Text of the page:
It will be familiar to many that the environmental emergency of our times generates a number of difficulties for our thinking of law and society. It is argued in this essay that the languages of place-making make some sense of these predicaments. The essay proceeds through the close reading of an Extinction Rebellion protest and two landmark judgments. The protests, and their policing, are keyed to specific places and their atmospheres. A first judgment concerns the destruction of habitat and the extinction of native wildlife species; a second concerns the impact of coal mining on greenhouse gas emissions and climate change. A sense of place emerges with the aesthetic reason of judgment. The emblems and topics of legal speech, it is argued, give form and technique to the writing of place. A renewed jurisprudence of topography makes legible the meeting places of law and the environmental emergency.
The ‘right of public meeting’ has historically been a key demand of extra-parliamentary political movements in England. This paper examines how public assembly came to be perceived as a legally protected right, and how national and local authorities debated and policed political meetings. Whereas previous histories have suggested that a ‘liberal governance’ dominated urban government during the nineteenth century, this paper offers an alternative framework for understanding the relationship between people and the state. It points to rights paradoxes, whereby the right of free passage and to ‘air and recreation’ often conflicted with the demand for the right of political meeting in challenges to use of public spaces. Local authorities sought to defend the rights of property against political movements by using the common law offences of obstruction and ‘nuisance’. By the first half of the twentieth century, new threats of militant tactics and racial harassment by political groups necessitated specific public order legislation. Though twentieth-century legislation sought to protect certain types of assembly and protest marches, the implementation and policing of public order was spatially discriminatory, and the right of public meeting was left unresolved.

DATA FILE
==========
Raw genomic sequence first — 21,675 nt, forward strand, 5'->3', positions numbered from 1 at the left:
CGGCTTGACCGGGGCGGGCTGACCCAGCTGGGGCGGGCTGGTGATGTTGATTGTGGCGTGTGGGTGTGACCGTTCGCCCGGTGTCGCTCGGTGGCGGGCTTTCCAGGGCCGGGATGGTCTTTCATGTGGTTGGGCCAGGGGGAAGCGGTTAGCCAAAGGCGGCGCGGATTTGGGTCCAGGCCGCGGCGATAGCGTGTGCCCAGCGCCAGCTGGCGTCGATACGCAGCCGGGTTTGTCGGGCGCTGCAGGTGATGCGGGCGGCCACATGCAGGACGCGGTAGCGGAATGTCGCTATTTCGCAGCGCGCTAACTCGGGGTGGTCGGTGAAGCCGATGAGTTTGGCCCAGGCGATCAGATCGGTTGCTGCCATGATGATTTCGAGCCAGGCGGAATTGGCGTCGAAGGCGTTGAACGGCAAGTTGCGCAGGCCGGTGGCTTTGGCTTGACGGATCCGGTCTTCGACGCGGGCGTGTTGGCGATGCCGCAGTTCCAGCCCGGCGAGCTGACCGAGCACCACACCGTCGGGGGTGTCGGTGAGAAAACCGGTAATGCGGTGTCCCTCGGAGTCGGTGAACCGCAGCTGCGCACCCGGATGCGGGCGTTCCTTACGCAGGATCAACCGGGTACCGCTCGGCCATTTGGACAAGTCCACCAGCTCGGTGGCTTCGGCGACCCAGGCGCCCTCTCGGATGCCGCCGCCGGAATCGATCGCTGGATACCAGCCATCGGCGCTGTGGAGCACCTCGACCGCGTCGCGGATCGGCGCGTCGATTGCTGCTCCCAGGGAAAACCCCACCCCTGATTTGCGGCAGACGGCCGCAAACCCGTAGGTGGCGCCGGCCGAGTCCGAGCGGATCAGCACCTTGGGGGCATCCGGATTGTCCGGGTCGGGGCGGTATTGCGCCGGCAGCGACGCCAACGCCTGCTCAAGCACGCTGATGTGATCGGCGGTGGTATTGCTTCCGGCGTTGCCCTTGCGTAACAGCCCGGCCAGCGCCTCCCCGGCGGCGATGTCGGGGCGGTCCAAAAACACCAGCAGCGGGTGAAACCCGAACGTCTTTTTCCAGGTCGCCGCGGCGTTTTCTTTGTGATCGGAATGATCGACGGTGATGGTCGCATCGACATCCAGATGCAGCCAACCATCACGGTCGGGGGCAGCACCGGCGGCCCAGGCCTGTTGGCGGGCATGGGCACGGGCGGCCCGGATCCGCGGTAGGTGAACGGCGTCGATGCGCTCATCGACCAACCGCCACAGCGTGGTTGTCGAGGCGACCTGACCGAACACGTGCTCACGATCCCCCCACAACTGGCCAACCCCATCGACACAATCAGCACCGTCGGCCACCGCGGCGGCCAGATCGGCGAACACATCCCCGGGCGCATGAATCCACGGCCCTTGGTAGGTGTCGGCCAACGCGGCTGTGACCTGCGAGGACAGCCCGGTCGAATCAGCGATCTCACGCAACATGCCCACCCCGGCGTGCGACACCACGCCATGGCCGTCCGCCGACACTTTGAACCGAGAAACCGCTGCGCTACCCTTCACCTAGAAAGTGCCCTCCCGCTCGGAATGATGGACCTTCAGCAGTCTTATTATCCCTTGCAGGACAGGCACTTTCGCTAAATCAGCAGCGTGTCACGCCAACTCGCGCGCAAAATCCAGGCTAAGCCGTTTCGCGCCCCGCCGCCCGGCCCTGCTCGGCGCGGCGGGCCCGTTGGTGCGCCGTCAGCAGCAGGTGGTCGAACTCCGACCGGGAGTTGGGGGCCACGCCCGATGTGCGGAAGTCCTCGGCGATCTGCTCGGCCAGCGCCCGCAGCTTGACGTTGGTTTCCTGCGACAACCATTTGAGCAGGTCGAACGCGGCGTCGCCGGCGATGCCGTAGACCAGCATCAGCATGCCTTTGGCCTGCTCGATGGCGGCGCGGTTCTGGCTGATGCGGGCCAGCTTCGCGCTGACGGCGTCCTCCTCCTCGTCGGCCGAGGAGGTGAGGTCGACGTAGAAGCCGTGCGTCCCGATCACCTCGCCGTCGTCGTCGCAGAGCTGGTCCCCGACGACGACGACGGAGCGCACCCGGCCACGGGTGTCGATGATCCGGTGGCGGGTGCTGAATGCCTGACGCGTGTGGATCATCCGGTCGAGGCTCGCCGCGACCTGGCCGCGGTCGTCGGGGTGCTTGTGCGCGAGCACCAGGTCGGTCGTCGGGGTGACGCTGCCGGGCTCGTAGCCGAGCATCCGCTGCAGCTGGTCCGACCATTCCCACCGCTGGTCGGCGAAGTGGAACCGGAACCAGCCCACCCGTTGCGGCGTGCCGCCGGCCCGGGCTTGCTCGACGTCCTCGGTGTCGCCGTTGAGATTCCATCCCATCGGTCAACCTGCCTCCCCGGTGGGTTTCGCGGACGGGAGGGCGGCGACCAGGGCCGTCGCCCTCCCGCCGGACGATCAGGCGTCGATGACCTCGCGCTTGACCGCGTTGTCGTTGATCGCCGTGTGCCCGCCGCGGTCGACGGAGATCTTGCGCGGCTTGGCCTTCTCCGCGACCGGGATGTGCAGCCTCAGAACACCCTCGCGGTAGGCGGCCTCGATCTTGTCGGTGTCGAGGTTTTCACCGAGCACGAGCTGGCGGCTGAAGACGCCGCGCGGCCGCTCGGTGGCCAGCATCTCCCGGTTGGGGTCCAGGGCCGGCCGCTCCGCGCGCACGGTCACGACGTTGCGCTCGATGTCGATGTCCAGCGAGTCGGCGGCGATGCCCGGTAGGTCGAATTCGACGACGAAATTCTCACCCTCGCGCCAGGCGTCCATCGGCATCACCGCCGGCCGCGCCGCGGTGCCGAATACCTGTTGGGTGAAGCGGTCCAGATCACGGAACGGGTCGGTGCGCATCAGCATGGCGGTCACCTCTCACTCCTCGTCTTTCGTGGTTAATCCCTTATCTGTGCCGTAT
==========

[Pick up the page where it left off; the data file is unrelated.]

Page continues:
Chapter 2 provides an in-depth exploration of the more open state opposition structure of the Hosni Mubarak regime – which groups were co-opted, which were included and allowed to participate, and which were excluded from formal political participation – and traces the impact of these different types of opportunity structures on the political and outreach activities that different groups undertook. We see that opposition groups that were excluded from the formal political system, such as Islamist groups and pro-reform umbrella groups, adjusted their strategies in response to exclusion and were alternately tolerated and repressed by the regime. During periods of toleration, these groups – especially Islamist groups – were able to establish an extensive grassroots presence through charities, community self-help organizations, private mosques, and individual religious outreach activities. These activities at the grassroots level, while not always directly confronting the state, constituted the construction of a “parallel society” that quietly contested the regime’s legitimacy. During periods of repression, members of these groups retreated underground and into informal networks until they found new venues through which to engage with their communities.
The “vulgar,” as political actors, would play important roles in the resistance to imperial policies, and the “vulgar,” as political speech, would inform the eraʼs confrontational political dialogue. The language of protest in the 1760s and 1770s expressed political critique not only of imperial policies but also of the legal institutions and practices that promoted them. In fact, genteel cultural and political authority, which had been drawn from conduct and courtesy books and the polite coffeehouses of the metropole and extended through statutes and courtrooms, was severely tested by protest and rebellion. Under the previous regime, as politeness joined piety as a core cultural value for the Massachusetts elite, the language of statutes, prosecutions, and depositions had shifted to the rhetoric of gentility in addition to godliness. General sessions courts had imagined the portion of good social order, “the king’s peace,” that had to do with speech as a nearly exclusively masculine space governed by the metropolitan code of refinement. Prosecutions for vulgar speech had constructed a social hierarchy based in politeness, but it would not survive the Revolution intact.